Retired businessman Loh Kiong Poot gave $500,000 to The Straits Times School Pocket Money Fund yesterday - the third year running he has made donations of this size.
Mr Loh told the newspaper he wants to help children from less privileged backgrounds get through school without going hungry.
The fund started in 2000 to provide pocket money to children from families whose per capita gross monthly household income does not exceed $690. It has helped 170,000 students overall, disbursing around $68 million.
Mr Loh, 76, knows first-hand how important it is to help such children, given that he was kicked out of school at 14.
"I didn't get much of an education but times are different now, children have to complete secondary school and the money will help them," he said, after presenting the cheque to fund chairman and ST editor Warren Fernandez at the SPH News Centre. "Recently, many families are facing difficulties because people are losing their jobs or earning less. Since I have the capacity to give, I should."
Mr Loh lived hand-to-mouth as a teenager, earning about $20 a day working odd jobs as a shop assistant at grocery stores and bookshops. He slept in a small shophouse with three co-workers.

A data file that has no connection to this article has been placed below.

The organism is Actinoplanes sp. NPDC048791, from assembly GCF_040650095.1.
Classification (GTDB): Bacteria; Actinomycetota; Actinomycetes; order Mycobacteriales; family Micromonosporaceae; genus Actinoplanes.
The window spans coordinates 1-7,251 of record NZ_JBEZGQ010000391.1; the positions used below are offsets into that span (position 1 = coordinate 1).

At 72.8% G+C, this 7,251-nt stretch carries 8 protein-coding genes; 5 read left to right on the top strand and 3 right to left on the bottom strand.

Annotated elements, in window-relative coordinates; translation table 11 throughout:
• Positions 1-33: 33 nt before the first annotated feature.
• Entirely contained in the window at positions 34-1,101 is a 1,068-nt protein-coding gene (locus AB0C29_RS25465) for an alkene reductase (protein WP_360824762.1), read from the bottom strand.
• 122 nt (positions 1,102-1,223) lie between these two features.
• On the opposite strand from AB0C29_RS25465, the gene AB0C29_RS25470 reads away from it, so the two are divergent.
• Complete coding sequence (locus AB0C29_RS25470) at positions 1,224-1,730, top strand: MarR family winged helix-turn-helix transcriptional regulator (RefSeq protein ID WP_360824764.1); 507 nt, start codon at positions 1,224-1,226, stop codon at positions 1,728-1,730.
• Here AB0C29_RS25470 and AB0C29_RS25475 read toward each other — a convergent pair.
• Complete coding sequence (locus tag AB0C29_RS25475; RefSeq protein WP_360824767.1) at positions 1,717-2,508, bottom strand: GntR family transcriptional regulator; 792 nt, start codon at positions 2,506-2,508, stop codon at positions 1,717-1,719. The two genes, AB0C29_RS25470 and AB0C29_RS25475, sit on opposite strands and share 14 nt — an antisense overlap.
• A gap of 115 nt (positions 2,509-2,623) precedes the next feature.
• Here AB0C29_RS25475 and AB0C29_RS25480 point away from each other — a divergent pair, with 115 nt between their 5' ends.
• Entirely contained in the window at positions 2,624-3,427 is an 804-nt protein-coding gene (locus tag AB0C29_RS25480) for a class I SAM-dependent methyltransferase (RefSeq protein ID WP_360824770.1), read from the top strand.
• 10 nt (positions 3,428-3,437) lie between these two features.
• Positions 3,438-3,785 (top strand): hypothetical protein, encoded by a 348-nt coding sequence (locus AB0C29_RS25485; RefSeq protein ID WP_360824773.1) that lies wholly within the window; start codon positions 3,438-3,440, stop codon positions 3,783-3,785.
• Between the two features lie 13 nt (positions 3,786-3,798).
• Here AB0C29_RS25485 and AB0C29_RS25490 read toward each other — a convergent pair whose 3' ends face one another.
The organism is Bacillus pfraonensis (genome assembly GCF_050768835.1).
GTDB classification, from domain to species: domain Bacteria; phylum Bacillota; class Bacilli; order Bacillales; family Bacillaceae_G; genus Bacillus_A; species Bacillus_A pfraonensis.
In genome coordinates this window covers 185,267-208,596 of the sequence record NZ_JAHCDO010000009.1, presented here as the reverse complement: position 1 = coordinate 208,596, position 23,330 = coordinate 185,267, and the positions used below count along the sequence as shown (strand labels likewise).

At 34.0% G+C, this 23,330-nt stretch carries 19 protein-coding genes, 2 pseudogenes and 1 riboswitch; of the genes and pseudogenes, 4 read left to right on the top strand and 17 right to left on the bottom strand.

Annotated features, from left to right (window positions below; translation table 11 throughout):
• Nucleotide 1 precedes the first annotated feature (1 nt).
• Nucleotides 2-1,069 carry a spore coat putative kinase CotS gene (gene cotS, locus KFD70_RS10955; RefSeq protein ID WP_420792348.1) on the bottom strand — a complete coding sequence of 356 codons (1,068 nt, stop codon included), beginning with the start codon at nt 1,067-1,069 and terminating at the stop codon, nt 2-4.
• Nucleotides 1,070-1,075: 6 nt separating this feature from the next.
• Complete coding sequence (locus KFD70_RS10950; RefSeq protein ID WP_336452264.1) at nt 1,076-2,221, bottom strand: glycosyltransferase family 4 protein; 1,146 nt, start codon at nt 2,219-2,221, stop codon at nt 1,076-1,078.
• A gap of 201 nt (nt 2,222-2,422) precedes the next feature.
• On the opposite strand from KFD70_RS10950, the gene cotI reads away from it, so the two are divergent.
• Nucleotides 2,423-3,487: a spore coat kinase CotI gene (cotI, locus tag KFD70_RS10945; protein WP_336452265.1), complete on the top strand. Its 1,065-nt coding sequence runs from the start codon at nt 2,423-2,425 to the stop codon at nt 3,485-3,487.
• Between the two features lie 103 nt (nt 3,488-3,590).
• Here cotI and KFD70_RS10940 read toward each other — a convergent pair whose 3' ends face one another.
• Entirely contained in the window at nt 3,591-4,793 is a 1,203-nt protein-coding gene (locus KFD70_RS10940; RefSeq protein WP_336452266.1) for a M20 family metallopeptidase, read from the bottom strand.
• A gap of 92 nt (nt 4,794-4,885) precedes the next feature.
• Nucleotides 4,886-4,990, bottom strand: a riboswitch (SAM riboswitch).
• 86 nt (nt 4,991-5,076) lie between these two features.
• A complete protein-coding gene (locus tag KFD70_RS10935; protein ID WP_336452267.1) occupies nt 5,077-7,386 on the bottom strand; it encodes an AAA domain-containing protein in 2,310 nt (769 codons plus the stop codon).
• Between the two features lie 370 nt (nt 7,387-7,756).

After he married and had three young children to raise in a small two-room flat, he left his job as a policeman at age 30 and went into the trading business. Over 17 years, his business flourished and he "sold everything, except coffins", said Mr Loh.
He sold his company when he retired at 47 and continues to make money through investments.
Mr Loh's donations to the fund are his most generous acts of charity although he has also donated to other charities and orphanages in Thailand, Vietnam and Cambodia.
"I can't take my money with me to my grave and my children are all independent, so it should go to the people who need it," he said.
Mr Fernandez, who is also editor-in-chief of Singapore Press Holdings' English/Malay/Tamil Media Group, said: "What is amazing about Mr Loh is that he has stepped forward to donate, over and again, without any prompting.
"That shows we've touched people's hearts and they recognise the value of what we're doing to help those in need."
He added that amid the Covid-19 crisis, more families are in need, and the fund is seeking to help them in new ways. This could include providing resources needed for home-based learning, he said, adding that details will be announced soon.
The Straits Times © Singapore Press Holdings Limited. Reproduced with permission.